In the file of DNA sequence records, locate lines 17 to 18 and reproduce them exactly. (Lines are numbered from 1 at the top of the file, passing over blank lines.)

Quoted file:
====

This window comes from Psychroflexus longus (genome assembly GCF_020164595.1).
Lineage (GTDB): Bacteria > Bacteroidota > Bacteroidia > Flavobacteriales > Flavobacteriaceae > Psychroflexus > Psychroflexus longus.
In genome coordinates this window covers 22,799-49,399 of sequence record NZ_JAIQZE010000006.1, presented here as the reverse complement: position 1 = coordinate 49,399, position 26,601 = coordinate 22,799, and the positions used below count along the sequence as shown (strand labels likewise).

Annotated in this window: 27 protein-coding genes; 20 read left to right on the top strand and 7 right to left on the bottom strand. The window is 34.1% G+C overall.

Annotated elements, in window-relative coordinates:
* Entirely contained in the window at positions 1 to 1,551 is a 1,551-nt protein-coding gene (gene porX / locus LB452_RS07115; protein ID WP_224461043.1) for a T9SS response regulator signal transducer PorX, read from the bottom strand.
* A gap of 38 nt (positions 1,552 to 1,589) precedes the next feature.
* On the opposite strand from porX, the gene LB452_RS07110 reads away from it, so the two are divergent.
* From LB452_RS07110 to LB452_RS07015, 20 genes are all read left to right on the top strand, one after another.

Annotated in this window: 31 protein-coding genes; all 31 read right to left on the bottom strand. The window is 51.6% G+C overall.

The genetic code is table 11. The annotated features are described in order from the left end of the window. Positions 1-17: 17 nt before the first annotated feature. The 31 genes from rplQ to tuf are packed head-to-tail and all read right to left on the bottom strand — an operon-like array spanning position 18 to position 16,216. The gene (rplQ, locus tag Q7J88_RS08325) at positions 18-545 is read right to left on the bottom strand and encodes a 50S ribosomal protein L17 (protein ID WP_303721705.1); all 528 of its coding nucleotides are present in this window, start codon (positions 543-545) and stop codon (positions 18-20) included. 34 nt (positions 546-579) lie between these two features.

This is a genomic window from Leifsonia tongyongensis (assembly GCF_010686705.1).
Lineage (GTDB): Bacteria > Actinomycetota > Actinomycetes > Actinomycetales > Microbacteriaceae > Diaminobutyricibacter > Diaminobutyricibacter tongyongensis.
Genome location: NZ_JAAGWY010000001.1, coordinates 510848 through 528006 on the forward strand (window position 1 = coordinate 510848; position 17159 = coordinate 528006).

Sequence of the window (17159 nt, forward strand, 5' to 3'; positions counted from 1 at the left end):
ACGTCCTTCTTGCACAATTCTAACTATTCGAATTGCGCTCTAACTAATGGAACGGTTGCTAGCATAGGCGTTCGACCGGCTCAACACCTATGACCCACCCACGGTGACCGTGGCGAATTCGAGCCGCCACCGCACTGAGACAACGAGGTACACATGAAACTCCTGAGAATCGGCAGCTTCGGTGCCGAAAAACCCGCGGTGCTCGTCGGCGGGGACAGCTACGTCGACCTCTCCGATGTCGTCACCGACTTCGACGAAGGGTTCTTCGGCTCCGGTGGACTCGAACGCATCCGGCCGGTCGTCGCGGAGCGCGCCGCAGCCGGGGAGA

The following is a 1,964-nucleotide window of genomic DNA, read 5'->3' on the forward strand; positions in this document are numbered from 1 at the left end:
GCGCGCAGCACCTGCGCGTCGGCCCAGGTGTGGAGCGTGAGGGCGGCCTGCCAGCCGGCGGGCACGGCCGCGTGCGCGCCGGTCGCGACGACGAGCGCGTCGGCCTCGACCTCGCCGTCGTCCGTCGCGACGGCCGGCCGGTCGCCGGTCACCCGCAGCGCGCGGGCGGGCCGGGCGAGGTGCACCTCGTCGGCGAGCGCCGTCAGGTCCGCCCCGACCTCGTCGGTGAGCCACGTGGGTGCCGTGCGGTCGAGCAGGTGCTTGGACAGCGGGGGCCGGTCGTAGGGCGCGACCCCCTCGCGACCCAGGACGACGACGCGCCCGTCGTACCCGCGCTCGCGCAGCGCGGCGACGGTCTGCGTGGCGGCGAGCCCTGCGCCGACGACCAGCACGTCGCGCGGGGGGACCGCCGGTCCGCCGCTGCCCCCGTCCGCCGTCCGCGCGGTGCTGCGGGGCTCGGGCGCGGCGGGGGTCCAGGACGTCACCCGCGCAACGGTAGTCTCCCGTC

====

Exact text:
The following is a 1,964-nucleotide window of genomic DNA, read 5'->3' on the forward strand; positions in this document are numbered from 1 at the left end:
GCGCGCAGCACCTGCGCGTCGGCCCAGGTGTGGAGCGTGAGGGCGGCCTGCCAGCCGGCGGGCACGGCCGCGTGCGCGCCGGTCGCGACGACGAGCGCGTCGGCCTCGACCTCGCCGTCGTCCGTCGCGACGGCCGGCCGGTCGCCGGTCACCCGCAGCGCGCGGGCGGGCCGGGCGAGGTGCACCTCGTCGGCGAGCGCCGTCAGGTCCGCCCCGACCTCGTCGGTGAGCCACGTGGGTGCCGTGCGGTCGAGCAGGTGCTTGGACAGCGGGGGCCGGTCGTAGGGCGCGACCCCCTCGCGACCCAGGACGACGACGCGCCCGTCGTACCCGCGCTCGCGCAGCGCGGCGACGGTCTGCGTGGCGGCGAGCCCTGCGCCGACGACCAGCACGTCGCGCGGGGGGACCGCCGGTCCGCCGCTGCCCCCGTCCGCCGTCCGCGCGGTGCTGCGGGGCTCGGGCGCGGCGGGGGTCCAGGACGTCACCCGCGCAACGGTAGTCTCCCGTC